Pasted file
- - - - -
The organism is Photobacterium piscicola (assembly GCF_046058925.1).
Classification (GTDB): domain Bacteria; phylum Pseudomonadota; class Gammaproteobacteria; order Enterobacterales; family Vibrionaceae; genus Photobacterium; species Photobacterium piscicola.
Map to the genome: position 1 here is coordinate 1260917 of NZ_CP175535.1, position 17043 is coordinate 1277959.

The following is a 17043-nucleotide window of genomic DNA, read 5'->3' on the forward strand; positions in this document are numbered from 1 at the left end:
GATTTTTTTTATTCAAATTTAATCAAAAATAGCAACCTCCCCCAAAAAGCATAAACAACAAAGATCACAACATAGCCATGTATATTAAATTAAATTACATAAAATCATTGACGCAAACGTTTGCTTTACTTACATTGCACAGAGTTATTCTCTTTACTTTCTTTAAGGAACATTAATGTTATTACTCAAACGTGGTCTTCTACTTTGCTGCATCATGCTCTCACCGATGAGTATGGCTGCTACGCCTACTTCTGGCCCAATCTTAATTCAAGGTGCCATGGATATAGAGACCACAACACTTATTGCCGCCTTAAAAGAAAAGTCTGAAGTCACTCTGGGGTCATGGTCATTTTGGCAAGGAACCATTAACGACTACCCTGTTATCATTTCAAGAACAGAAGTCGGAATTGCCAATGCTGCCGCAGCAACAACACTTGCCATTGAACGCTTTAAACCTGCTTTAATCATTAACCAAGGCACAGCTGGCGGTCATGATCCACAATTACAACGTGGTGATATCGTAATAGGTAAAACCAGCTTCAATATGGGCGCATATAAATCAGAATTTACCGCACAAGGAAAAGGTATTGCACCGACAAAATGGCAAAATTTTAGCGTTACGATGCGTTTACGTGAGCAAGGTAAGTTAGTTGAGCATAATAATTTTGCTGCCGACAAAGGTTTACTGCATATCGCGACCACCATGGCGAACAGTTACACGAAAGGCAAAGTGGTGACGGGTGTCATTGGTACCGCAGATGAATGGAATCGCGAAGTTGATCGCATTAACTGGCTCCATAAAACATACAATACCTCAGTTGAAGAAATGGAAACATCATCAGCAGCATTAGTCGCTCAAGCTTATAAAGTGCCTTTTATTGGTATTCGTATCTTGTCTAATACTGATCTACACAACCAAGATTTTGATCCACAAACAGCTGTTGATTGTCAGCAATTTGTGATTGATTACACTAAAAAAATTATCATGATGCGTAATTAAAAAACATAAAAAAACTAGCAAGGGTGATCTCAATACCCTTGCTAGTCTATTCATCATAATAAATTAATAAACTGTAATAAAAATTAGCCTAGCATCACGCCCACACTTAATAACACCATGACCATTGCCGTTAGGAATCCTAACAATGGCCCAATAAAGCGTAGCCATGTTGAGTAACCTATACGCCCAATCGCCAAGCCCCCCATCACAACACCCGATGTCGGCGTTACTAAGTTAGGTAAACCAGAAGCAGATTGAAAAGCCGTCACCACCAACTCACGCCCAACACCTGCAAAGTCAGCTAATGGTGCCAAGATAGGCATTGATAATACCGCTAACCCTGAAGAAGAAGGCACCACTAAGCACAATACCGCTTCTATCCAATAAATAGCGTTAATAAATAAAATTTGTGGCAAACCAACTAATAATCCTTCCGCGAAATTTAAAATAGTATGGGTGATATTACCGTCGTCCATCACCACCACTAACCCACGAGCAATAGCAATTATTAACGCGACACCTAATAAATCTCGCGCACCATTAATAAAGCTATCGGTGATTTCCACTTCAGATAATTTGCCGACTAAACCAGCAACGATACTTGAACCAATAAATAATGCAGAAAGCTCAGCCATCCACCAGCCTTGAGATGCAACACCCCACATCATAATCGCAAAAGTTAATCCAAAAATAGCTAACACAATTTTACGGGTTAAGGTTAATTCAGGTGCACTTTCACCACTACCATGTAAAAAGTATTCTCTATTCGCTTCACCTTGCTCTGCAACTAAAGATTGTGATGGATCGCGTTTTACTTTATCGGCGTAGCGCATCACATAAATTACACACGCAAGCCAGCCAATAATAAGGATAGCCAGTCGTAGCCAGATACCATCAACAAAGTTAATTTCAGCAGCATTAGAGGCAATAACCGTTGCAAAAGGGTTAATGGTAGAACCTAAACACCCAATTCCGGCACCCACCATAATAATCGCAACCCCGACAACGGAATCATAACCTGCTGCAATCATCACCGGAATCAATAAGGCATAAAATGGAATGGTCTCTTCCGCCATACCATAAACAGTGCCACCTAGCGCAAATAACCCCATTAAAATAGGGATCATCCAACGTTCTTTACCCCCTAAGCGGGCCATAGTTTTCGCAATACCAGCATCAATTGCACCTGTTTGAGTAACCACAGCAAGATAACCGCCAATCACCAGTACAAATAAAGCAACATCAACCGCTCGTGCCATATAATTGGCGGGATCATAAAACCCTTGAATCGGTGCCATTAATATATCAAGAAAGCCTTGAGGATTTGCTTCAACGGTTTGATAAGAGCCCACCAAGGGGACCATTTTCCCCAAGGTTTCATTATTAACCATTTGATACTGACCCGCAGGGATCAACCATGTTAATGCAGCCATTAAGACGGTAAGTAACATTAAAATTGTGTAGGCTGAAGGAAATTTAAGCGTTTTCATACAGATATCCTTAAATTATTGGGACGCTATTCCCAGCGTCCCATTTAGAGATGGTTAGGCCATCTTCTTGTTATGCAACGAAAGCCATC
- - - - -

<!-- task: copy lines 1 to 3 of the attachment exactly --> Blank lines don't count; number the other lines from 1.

The organism is Photobacterium piscicola (assembly GCF_046058925.1).
Classification (GTDB): domain Bacteria; phylum Pseudomonadota; class Gammaproteobacteria; order Enterobacterales; family Vibrionaceae; genus Photobacterium; species Photobacterium piscicola.
Map to the genome: position 1 here is coordinate 1260917 of NZ_CP175535.1, position 17043 is coordinate 1277959.